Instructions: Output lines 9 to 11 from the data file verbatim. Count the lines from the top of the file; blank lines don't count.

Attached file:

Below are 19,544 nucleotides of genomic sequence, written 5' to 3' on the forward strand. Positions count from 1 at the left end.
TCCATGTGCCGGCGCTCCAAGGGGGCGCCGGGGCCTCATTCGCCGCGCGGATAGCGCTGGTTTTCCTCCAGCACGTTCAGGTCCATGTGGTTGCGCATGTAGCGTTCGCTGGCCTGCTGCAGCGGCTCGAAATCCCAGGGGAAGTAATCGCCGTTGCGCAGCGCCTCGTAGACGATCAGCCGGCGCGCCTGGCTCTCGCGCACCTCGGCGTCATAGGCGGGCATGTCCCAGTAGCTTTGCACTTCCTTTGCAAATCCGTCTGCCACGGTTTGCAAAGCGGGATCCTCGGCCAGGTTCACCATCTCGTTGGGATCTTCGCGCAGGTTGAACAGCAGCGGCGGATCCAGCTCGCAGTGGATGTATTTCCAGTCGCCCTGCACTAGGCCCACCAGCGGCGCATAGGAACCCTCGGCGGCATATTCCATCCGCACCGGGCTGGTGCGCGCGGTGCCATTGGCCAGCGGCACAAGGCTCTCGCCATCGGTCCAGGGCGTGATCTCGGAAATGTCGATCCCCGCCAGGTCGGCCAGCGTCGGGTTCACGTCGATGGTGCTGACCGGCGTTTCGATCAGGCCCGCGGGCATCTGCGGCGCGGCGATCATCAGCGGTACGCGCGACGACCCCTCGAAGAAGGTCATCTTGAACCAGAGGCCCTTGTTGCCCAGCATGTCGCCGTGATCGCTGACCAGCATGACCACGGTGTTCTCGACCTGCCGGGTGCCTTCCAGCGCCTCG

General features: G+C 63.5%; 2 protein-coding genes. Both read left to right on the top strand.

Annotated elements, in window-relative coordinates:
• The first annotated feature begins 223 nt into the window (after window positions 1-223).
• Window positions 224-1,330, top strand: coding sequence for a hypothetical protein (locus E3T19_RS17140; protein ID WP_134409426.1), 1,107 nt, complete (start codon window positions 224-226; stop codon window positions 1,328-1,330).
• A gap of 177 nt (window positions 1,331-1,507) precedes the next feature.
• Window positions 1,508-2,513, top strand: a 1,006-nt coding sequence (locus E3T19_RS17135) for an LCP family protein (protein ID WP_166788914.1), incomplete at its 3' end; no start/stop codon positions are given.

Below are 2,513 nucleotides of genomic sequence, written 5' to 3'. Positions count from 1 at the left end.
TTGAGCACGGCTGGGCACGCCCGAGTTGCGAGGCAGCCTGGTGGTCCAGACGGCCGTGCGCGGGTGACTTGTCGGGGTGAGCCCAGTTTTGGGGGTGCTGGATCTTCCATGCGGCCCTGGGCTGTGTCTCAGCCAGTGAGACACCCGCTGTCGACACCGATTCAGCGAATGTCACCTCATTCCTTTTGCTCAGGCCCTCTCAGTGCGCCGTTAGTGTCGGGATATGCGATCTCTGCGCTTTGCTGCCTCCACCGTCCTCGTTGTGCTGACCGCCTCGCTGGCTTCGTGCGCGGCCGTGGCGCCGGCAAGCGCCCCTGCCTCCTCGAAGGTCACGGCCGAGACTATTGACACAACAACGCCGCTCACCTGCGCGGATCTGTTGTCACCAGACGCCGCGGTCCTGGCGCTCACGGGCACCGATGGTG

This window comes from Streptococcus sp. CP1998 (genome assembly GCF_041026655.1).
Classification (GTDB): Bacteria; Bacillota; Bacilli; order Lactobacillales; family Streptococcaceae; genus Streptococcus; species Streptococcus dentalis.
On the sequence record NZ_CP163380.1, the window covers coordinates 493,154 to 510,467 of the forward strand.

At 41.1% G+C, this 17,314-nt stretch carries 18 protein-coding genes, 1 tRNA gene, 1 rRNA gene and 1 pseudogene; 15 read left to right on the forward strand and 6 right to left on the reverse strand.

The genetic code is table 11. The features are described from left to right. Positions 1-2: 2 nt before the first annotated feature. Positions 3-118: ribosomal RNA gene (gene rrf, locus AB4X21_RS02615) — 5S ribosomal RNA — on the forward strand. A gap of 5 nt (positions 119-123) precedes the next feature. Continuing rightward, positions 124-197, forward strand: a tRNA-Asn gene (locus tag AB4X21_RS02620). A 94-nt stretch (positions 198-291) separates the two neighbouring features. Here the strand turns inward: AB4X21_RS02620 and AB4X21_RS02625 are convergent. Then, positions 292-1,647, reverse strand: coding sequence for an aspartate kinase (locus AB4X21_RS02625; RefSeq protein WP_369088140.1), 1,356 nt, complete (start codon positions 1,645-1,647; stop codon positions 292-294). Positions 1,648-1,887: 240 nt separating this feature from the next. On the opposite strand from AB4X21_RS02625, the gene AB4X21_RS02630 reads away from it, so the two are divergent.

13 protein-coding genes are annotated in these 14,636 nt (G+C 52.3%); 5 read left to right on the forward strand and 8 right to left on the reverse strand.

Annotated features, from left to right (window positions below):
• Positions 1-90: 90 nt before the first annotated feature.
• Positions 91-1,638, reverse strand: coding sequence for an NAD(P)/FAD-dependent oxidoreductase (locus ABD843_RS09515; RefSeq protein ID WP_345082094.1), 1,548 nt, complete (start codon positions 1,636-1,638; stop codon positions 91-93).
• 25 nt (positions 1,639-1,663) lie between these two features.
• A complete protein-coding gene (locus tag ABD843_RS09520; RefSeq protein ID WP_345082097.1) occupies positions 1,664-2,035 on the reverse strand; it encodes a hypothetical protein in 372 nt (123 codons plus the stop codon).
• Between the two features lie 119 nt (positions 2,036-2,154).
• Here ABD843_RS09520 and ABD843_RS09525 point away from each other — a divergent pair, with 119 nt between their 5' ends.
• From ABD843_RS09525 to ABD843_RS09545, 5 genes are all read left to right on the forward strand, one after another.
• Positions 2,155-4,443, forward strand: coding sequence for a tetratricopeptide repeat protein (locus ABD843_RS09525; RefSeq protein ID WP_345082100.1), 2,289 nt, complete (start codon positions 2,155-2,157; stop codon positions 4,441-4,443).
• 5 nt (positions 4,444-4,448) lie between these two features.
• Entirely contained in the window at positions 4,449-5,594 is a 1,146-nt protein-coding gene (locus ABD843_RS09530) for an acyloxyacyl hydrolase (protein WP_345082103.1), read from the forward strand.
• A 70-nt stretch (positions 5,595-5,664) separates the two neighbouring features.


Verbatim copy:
Below are 2,513 nucleotides of genomic sequence, written 5' to 3'. Positions count from 1 at the left end.
TTGAGCACGGCTGGGCACGCCCGAGTTGCGAGGCAGCCTGGTGGTCCAGACGGCCGTGCGCGGGTGACTTGTCGGGGTGAGCCCAGTTTTGGGGGTGCTGGATCTTCCATGCGGCCCTGGGCTGTGTCTCAGCCAGTGAGACACCCGCTGTCGACACCGATTCAGCGAATGTCACCTCATTCCTTTTGCTCAGGCCCTCTCAGTGCGCCGTTAGTGTCGGGATATGCGATCTCTGCGCTTTGCTGCCTCCACCGTCCTCGTTGTGCTGACCGCCTCGCTGGCTTCGTGCGCGGCCGTGGCGCCGGCAAGCGCCCCTGCCTCCTCGAAGGTCACGGCCGAGACTATTGACACAACAACGCCGCTCACCTGCGCGGATCTGTTGTCACCAGACGCCGCGGTCCTGGCGCTCACGGGCACCGATGGTG

This window comes from Streptococcus sp. CP1998 (genome assembly GCF_041026655.1).